Head-to-toe PPE worn by medical staff treating patients with COVID-19 and other infectious diseases has meant that doctors and nurses regularly have to shout to be heard, which is not only exhausting, but can cause errors of miscommunication which could potentially harm patients.
Tim Coats, a Professor of Emergency Medicine and Associate Dean for Clinical Data Science at the University of Leicester, and consultant in emergency medicine at Leicester’s Hospitals, has created the MedicCom in collaboration with the not-for-profit group Project Pitlane.
University of Leicester YouTube
The prototype MedicCom design, supported by KTN and funded by UK Research and Innovation (UKRI) and Innovate UK, uses a throat microphone to pick up and amplify sound, which enables patients to better hear the medical staff caring for them.
The same function also allows doctors and nurses to hear each other much more clearly, whilst a Bluetooth connection links to a mobile phone, enabling the doctor or nurse to hold a clear telephone conversation with the patient’s relatives.
Professor Coats said: “Even if someone is standing next to you, if you’re head-to-toe in PPE, you have to be shouting to be able to hear one another. Not only is that exhausting, but we know that this can cause errors of miscommunication which could potentially harm patients.
“Good communication has a profoundly positive effect on patient care, and that is why we started work on a solution.
“Working with the F1 engineers has been brilliant. We’ve been able to use their expertise in advanced electrical engineering and their facilities for rapid prototyping to produce in six months a device which would normally take years.”
The prototype devices have been positively evaluated by clinicians in Leicester’s Hospitals, and by the Medical Devices Technology Evaluation Centre in Birmingham, and the team behind the design are now seeking additional funding to roll out the devices across the NHS.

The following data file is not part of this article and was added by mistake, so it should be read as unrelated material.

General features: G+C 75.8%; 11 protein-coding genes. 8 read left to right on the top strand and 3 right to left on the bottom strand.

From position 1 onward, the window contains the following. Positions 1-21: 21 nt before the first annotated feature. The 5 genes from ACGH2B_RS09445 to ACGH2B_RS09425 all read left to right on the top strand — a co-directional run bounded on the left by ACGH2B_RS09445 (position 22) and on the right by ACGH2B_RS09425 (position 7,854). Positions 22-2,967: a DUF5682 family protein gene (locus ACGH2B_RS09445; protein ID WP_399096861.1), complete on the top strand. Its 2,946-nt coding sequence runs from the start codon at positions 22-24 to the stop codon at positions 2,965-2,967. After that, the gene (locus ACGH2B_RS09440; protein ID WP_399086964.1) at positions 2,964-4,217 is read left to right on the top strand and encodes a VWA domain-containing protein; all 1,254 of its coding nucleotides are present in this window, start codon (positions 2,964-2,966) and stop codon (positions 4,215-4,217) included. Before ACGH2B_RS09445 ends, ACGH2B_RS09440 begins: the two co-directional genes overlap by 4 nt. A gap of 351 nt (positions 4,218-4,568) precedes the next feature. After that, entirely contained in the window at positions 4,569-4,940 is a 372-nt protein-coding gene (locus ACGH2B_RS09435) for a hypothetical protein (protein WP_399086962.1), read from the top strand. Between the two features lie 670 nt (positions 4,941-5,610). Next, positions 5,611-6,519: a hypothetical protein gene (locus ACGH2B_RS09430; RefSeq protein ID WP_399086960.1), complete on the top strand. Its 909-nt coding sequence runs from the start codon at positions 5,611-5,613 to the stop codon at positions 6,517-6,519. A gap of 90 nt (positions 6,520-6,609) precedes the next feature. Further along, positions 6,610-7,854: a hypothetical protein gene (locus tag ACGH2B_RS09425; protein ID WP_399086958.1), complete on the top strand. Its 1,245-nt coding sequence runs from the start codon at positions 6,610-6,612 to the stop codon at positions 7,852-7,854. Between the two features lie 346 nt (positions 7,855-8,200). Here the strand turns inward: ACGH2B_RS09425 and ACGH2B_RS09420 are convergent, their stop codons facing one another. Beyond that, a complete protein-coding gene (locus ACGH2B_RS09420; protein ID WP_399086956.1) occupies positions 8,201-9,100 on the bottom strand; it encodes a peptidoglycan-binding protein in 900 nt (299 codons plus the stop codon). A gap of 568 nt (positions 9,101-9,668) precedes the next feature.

The device progressed from design to fully-functional prototype in an unprecedented six months thanks to methodologies usually employed in the F1 industry. The group was able to significantly reduce the size of the device thanks to a more compact battery and lightweight circuit board components, plus a smaller speaker and sealing mechanism.
Nine prototypes were subsequently produced using rapid prototype machines at Alpine F1 Team’s UK headquarters in Enstone, Oxfordshire.
Project Pitlane, which unites on-track competitors and personnel from across F1 and motorsport, was created in March 2020 to answer the UK government’s ‘call to arms’ to collaborate and produce essential supplies in the fight against COVID-19. It relies on expertise and goodwill throughout the industry to assist multiple organisations with engineering challenges and deliver an end product or service for the greater good.
Alpine F1 Team Strategic Advisor Bob Bell, Alpine former Head of Electronics, Jason Rees, and Andy Damerum at Red Bull Advanced Technologies worked closely with Professor Coats to understand the medical profession’s needs.
Bob Bell, Alpine F1 Team Strategic Advisor, lent his expertise to the system through Project Pitlane. He said:
“Project Pitlane has continued the work it started during the ventilator challenge, this time assisting the University of Leicester to develop a novel medical communications device to assist NHS clinicians wearing PPE.
“It has been a pleasure to work with both the University and Innovate UK, and we hope that it will lead to further fruitful collaborations.”
As well as the MedicCom prototype, F1 engineers have also worked on the BlueSky rapid response ventilator, while Project Pitlane also hold the expertise to take on challenges around programme management, analysis (material science, performance optimisation, data analysis), design and software engineering, and prototype manufacturing.
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